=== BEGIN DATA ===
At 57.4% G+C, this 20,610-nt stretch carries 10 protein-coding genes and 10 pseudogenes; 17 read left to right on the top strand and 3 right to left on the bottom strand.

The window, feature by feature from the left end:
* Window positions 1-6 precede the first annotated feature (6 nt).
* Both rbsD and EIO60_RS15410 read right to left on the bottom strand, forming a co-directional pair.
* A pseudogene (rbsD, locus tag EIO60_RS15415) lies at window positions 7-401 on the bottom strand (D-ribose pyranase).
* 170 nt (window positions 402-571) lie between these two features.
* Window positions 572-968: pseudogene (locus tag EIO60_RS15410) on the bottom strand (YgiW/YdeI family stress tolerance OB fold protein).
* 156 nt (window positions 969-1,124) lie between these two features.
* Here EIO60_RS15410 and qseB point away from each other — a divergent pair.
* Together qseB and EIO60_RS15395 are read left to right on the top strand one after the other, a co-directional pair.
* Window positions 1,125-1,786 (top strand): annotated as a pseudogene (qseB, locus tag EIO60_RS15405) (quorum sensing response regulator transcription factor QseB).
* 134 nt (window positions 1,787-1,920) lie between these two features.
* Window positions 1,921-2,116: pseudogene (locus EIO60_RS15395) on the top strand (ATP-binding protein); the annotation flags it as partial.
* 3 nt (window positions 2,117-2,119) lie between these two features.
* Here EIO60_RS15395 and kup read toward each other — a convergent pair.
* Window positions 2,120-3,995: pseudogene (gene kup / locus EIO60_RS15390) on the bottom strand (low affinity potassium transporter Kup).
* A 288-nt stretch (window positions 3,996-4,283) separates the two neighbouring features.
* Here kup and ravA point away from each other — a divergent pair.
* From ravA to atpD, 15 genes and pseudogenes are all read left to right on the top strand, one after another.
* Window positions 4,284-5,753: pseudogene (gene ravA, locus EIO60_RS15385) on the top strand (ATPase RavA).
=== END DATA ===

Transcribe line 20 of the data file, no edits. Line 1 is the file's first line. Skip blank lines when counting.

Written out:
* Window positions 4,284-5,753: pseudogene (gene ravA, locus EIO60_RS15385) on the top strand (ATPase RavA).